-Between 1651 and 1761, the price of a queue (456 litres – the size of two standard Burgundy barrels) Chambertin went from 30 livres to between 700-800 livres.This is largely credited to the reputation that Mnsr Claude Jobert (later changing his name to Mnsr Claude Jobert-Chambertin.

Lavalle’s 1855 Classification of the Vines of Gevrey::

Tête de Cuvée

Chambertin (Clos de Bèze included) 27ha

Première Cuvée
Saint-Jacques and Clos Saint Jacques 6ha 52a
Fouchère 1ha
Chapelle (upper) 3ha 89a
Mazy (upper) 4ha 21a
Ruchotte (above) 2ha
Charmes (upper) 3ha
Grillotte (upper) 2ha 90a
Veroilles (old section) 4ha
Etournelles 1ha 96a
Castiers (upper) 7ha 98a

Deuxième Cuvée

Mazy (low) 4ha 38a
Chapelle (small) 4ha 1a
Ruchotte (lower) 1ha 40a
Gemeaux 2ha
Charmes (low) 9ha
Mazoyères 18ha 36a
Latricières 6ha 93a
Echèzeaux 3ha 31a
Lavaut (upper)

Troisième Cuvée

Meixvelle 1ha 87a
Meix-Des-Ouches 1ha 9a
Craipillot 2ha 86a
Champonet 3ha 16a
Fonteny 3ha 5a
Corbeaux 3ha 60a
Clos-Prieur (upper) 2ha 27a
Cherbaude 2ha 20a
Pallut 3ha 37
Carrougeot 5ha 43a
Combe-Du-Dessus 6ha 43a
Combe-Au-Moine 2ha 20a
Ensonge 3ha 60a
Vellées 1ha 16a
Motrot 3ha 50a
Marchais 5ha 56a
Champs 9ha 67a
Champerrier (upper) 2ha 36a
Champeaux 6ha 48a
Cherreux 5ha 79a
Crais-Du-Dessus 5ha

Lavalle makes it clear that there are sections with similar names producing different levels of quality. He expresses his opinion of quality by specifying whether the subject vines are in an upper, lower or older section while having the same official name.

He adds that some locations are classed lower than what the terroir’s potential suggests, noting that it is clearly understood that younger vines produce wines that are very ordinary, showing no characteristics of great wines. Generally, the average production in the vines of Gevrey are between 20 and 22 hl/ha.

Thank you again for your participation!

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Ici Tout Commence by maisonilan

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Vines at Chambertin by maisonilan

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Mist over Le Chambertin by maisonilan

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Le Clos Saint-Jacques by maisonilan

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Latricières-Chambertin by maisonilan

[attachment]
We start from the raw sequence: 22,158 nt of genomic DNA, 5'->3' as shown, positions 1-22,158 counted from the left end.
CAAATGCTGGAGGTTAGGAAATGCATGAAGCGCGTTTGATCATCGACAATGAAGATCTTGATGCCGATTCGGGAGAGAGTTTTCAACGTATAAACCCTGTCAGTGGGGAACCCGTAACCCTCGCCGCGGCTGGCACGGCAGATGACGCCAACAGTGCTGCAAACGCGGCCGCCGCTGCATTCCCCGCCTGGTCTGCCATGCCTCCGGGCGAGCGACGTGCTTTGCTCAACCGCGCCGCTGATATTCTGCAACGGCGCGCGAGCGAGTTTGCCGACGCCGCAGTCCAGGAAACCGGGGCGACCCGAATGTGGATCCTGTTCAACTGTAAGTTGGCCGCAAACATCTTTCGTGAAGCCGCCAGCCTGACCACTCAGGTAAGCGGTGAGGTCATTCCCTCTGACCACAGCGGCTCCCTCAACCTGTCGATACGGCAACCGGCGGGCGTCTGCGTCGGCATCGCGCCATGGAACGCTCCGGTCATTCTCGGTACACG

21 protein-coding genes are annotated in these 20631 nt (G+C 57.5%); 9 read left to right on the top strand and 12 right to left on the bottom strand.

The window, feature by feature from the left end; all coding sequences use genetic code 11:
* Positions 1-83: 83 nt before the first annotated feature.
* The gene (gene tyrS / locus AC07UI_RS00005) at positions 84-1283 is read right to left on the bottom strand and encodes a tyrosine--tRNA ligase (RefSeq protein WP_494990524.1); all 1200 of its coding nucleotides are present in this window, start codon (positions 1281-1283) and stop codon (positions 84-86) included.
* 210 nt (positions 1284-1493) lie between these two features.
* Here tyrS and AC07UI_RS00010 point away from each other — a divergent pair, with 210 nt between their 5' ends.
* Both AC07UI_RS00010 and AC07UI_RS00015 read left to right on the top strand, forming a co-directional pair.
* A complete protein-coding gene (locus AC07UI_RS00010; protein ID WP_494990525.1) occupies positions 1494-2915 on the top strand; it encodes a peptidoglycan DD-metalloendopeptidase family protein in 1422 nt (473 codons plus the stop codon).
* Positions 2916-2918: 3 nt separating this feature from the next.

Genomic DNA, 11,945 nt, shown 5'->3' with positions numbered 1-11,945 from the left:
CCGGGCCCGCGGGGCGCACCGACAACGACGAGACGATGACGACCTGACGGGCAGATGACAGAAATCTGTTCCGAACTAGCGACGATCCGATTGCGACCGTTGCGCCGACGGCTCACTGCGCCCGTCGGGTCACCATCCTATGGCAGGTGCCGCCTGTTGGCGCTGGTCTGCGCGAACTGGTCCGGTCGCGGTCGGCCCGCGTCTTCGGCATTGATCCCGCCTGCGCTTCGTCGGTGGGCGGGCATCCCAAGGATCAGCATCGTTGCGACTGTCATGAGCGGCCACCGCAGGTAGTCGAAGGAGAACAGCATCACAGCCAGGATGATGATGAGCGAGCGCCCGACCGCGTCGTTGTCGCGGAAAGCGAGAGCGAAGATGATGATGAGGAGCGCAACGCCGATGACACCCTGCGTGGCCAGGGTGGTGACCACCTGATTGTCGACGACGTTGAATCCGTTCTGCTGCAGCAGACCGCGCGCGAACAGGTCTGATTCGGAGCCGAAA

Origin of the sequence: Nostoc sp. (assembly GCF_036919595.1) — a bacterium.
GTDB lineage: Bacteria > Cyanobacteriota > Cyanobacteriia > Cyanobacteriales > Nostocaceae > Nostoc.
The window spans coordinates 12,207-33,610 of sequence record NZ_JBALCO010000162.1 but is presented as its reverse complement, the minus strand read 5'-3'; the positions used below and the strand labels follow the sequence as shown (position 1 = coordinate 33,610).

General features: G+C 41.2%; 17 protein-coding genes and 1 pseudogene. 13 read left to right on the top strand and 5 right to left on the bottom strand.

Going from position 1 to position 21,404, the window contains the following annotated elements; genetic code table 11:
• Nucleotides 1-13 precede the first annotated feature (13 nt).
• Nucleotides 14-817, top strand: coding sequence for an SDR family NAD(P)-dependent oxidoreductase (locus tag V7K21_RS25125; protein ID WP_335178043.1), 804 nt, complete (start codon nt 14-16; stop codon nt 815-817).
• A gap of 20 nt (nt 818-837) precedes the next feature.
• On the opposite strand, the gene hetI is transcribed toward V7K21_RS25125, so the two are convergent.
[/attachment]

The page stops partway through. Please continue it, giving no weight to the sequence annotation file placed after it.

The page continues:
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Vines at Mazy-Chambertin by maisonilan

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Clusters at Le Chambertin by maisonilan

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Chambertin Soil by maisonilan

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Le Chambertin Slope by maisonilan

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Corbeaux by maisonilan

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Old Vines at Corbeaux by maisonilan

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Les Corbeaux and Mazis Chambertin (to left) by maisonilan

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Charmes-Chambertin Grand Cru “Aux Charmes” (Hauts) by maisonilan

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Charmes-Chambertin “Aux Charmes” (Hauts) by maisonilan

 

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Category: All Roads Lead to Burgundy - Maison Ilan's Blog, Burgundy Wine

About the Author ()

Ray Walker is originally from Northern California. After working in Sonoma County for 2008's harvest, he set out to France to pursue his dream of producing Burgundy. With no formal training, he is happy to rely on observation, intuition and luck. Being a natural history geek, he collects and reads old books written in French, focused on Burgundy to intimate himself with the region, culture and history of this beautiful region. Together with his wife, Christian (who also helps with Maison Ilan) and daughter, Isabella Ilan (the winery was named after her) they have lived in Nuits-Saint-Georges throughout the year since 2010. Their winery, Maison Ilan is a micro-négoce, buying 100% in grapes, with multiple fruit sources dedicated entirely to Premiers and Grands Crus reds.